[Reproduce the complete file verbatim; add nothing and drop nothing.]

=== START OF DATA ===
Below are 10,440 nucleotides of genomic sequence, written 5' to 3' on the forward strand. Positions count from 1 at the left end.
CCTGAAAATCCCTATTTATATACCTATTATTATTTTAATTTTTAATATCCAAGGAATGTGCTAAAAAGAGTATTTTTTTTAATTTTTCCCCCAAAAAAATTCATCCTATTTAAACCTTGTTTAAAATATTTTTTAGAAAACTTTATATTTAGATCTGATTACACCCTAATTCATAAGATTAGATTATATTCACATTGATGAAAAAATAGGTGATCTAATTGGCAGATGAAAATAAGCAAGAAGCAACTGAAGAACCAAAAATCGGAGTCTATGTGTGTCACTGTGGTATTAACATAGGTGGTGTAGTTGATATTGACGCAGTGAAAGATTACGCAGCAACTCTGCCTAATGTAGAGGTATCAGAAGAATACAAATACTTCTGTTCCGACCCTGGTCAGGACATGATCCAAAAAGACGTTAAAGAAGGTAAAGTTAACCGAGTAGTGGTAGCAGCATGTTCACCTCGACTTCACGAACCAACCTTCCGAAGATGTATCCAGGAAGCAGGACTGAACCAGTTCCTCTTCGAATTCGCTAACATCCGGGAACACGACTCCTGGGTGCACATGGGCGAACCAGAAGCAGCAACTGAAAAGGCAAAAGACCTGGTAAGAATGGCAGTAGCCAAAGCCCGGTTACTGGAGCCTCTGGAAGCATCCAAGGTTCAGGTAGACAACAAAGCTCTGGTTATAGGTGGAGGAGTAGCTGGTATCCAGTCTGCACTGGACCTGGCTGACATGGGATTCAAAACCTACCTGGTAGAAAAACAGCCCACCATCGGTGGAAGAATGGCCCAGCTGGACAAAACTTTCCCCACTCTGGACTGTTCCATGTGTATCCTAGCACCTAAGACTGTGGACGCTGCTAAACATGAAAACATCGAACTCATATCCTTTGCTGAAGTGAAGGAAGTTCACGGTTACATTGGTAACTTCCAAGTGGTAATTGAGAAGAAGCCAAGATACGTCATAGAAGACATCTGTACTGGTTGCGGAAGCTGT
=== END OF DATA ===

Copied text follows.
Below are 10,440 nucleotides of genomic sequence, written 5' to 3' on the forward strand. Positions count from 1 at the left end.
CCTGAAAATCCCTATTTATATACCTATTATTATTTTAATTTTTAATATCCAAGGAATGTGCTAAAAAGAGTATTTTTTTTAATTTTTCCCCCAAAAAAATTCATCCTATTTAAACCTTGTTTAAAATATTTTTTAGAAAACTTTATATTTAGATCTGATTACACCCTAATTCATAAGATTAGATTATATTCACATTGATGAAAAAATAGGTGATCTAATTGGCAGATGAAAATAAGCAAGAAGCAACTGAAGAACCAAAAATCGGAGTCTATGTGTGTCACTGTGGTATTAACATAGGTGGTGTAGTTGATATTGACGCAGTGAAAGATTACGCAGCAACTCTGCCTAATGTAGAGGTATCAGAAGAATACAAATACTTCTGTTCCGACCCTGGTCAGGACATGATCCAAAAAGACGTTAAAGAAGGTAAAGTTAACCGAGTAGTGGTAGCAGCATGTTCACCTCGACTTCACGAACCAACCTTCCGAAGATGTATCCAGGAAGCAGGACTGAACCAGTTCCTCTTCGAATTCGCTAACATCCGGGAACACGACTCCTGGGTGCACATGGGCGAACCAGAAGCAGCAACTGAAAAGGCAAAAGACCTGGTAAGAATGGCAGTAGCCAAAGCCCGGTTACTGGAGCCTCTGGAAGCATCCAAGGTTCAGGTAGACAACAAAGCTCTGGTTATAGGTGGAGGAGTAGCTGGTATCCAGTCTGCACTGGACCTGGCTGACATGGGATTCAAAACCTACCTGGTAGAAAAACAGCCCACCATCGGTGGAAGAATGGCCCAGCTGGACAAAACTTTCCCCACTCTGGACTGTTCCATGTGTATCCTAGCACCTAAGACTGTGGACGCTGCTAAACATGAAAACATCGAACTCATATCCTTTGCTGAAGTGAAGGAAGTTCACGGTTACATTGGTAACTTCCAAGTGGTAATTGAGAAGAAGCCAAGATACGTCATAGAAGACATCTGTACTGGTTGCGGAAGCTGT